LIHUE — A retired Kauai resident has pledged to match up to $100,000 in donations to pay for attorney fees and hire experts in Friends of Mahaulepu’s ongoing effort to stop a proposed dairy on Kauai’s south side.
“My whole goal is to protect the aina and the ocean for today’s and tomorrow’s children of Hawaii. They don’t have a voice in this matter,” Jay Kechloian said. “We feel this is disastrous to the whole South Shore. I feel someone has to step up to the plate to protect Mahaulepu and the South Shore.”
On Sunday, Kechloian, an FOM member and Koloa resident, sent out an email outlining his intention to match every donation to the group — dollar for dollar, up to $100,000 — through May 1. By Tuesday afternoon, the group had received $6,000 in donations, or $12,000 with Kechloian’s match.
“I believe it’s not only possible,” he said of reaching the goal. “I believe it will happen.”
Friends of Mahaulepu, an outspoken opponent of Hawaii Dairy Farms’ proposed $17.5 million, 578-acre dairy in Mahaulepu Valley, says it expects to spend $250,000 through the entire Environmental Impact Statement process.
In November, HDF, a company backed by eBay founder Pierre Omidyar’s Ulupono Initiative, agreed to conduct a voluntarily EIS in light of public concern surrounding the project. On Feb. 19, HDF hosted a community briefing and open house in Koloa to discuss its recently published EIS Preparation Notice.
HDF spokeswoman Amy Hennessey said her company appreciates the community’s continued participation in the EIS process.
“We trust our expert consultants to do their jobs and address the concerns we have heard, both from the meeting on Feb. 19 and the formal comments that were received in response to the EISPN,” she said in a statement. “Anyone willing to conduct his or her own separate evaluation of the potential project impacts may submit these during the Draft EIS comment period. We appreciate the critical review.”
By hiring attorneys and expert witnesses, which the raised money will help fund, FOM believes it will be able to prove that the dairy will not work at the proposed site in Mahaulepu Valley, according to Kechloian.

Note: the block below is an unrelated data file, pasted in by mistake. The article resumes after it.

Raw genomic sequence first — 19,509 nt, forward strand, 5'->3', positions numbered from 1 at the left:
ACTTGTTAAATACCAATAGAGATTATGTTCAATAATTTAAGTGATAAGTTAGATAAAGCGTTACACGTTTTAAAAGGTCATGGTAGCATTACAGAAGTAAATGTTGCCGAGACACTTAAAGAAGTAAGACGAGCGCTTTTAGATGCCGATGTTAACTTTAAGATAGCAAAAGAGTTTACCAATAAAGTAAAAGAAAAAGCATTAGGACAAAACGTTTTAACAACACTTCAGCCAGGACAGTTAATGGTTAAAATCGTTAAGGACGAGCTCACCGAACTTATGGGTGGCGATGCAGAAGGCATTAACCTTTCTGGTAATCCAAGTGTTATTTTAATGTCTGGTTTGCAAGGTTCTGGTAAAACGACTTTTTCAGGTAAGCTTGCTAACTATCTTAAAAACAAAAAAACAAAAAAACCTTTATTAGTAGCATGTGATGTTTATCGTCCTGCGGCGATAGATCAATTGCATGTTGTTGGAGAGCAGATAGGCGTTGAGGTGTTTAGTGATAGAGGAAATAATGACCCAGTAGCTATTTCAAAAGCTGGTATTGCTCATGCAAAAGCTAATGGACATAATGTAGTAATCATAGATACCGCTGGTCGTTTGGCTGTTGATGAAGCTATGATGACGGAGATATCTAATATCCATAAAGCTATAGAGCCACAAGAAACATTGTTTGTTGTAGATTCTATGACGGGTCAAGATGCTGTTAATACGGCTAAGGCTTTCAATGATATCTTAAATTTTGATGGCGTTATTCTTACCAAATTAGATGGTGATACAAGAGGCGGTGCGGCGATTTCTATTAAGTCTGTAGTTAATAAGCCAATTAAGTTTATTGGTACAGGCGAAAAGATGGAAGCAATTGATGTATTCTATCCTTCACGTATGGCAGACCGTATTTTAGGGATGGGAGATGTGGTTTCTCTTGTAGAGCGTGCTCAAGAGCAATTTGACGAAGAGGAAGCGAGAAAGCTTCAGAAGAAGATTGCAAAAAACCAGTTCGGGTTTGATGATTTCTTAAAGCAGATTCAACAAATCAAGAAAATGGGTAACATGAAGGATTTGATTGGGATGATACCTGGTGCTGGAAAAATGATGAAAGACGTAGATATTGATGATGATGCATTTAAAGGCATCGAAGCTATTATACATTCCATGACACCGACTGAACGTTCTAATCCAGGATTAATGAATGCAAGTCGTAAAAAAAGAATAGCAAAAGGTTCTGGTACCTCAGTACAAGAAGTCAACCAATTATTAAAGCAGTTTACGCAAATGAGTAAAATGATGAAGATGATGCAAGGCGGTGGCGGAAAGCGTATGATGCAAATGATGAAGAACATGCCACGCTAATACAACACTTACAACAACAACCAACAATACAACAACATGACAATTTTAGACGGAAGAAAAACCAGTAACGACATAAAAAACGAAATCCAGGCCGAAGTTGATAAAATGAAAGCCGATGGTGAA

Like others, Kechloian’s concerns range from the potential odor and impacts to drinking water to biting flies, air and water quality, and what the dairy could mean for property values in and around Poipu and Koloa. He and his wife live about two miles from the proposed dairy farm.
“We don’t see any upside anywhere in this industrial dairy,” said Kechloian, a retired builder and developer from Seattle.
Last month, Oregon-based environmental attorney Charlie Tebbutt, who successfully represented a community group in Washington state in a lawsuit against an industrial dairy in Yakima Valley, agreed to represent FOM in its fight against HDF.
Opponents have also criticized HDF for hiring Group 70 International, Inc., the same Honolulu-based planning and engineering firm that developed the dairy plan, to conduct an EIS for the project. FOM believes the move is HDF trying to rubber stamp the existing plan and secure a finding of no significant impact.
Hennessey did not respond to a request for comment about HDF’s choice in Group 70.
FOM member Bridget Hammerquist, who helped lead a petition drive agains the dairy, applauded Kechloian for stepping up to the plate.
“Talk about putting your money where your mouth is,” she said.